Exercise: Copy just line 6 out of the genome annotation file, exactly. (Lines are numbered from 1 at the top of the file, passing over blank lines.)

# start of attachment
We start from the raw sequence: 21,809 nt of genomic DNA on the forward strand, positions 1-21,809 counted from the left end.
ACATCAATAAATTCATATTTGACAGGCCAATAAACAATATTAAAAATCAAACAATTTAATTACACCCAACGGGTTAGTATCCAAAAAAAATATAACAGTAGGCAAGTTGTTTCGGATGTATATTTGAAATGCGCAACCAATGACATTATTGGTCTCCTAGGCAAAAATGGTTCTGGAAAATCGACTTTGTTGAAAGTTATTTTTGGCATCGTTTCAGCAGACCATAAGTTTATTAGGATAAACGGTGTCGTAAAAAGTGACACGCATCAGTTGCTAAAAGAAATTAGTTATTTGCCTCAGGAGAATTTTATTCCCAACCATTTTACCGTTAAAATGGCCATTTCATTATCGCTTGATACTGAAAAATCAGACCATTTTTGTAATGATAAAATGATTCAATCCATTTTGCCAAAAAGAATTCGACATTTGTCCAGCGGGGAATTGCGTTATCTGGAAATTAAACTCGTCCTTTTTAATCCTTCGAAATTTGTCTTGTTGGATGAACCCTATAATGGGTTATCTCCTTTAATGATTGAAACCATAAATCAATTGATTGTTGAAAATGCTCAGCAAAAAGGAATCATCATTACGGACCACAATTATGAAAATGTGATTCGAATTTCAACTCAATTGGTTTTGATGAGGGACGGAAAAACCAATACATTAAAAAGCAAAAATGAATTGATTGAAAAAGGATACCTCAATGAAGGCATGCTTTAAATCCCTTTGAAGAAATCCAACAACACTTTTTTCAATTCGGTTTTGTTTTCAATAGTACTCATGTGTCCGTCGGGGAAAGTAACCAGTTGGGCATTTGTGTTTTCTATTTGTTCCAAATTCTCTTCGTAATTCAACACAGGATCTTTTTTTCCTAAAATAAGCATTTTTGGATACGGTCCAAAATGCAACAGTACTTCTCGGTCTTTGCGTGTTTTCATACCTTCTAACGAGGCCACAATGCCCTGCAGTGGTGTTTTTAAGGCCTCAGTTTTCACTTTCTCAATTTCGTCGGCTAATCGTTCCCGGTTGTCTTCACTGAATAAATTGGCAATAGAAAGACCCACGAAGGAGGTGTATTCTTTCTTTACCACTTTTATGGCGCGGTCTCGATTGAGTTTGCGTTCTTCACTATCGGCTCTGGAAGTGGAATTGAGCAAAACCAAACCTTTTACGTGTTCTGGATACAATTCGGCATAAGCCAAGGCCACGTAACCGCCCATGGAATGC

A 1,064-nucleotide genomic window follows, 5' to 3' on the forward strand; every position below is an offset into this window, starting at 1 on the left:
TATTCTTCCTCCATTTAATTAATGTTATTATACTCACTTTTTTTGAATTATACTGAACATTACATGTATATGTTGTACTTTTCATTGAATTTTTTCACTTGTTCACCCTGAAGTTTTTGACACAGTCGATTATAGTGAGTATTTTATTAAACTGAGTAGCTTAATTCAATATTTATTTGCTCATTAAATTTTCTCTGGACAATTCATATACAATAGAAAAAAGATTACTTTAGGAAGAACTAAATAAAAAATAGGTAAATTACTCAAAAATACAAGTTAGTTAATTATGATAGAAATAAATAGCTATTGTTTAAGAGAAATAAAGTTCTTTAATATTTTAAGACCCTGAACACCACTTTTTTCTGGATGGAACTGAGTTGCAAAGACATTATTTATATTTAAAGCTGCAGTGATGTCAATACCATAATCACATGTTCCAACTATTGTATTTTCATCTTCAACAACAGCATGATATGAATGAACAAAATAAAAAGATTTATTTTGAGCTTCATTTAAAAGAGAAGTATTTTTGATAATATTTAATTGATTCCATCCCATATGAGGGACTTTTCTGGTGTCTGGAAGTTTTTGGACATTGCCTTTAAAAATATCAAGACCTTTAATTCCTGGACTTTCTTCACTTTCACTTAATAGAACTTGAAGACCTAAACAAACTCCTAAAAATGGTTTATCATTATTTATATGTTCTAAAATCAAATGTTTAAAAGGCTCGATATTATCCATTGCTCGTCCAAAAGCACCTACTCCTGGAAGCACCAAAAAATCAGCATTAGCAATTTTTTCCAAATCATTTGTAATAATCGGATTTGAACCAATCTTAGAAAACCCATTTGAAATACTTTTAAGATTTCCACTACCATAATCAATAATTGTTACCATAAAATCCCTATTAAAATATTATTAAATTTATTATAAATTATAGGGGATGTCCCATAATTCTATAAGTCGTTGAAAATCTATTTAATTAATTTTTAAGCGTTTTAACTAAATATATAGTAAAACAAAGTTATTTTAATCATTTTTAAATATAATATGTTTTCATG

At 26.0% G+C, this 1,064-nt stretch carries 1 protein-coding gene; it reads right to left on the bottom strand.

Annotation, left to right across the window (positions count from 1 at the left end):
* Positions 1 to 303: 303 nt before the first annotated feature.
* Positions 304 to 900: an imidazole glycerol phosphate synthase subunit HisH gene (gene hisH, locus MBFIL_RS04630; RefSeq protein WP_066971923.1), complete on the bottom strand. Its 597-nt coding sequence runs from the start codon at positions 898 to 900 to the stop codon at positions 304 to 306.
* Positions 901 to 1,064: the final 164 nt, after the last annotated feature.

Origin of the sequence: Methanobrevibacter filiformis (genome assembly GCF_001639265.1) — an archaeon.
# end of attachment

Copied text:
Annotation, left to right across the window (positions count from 1 at the left end):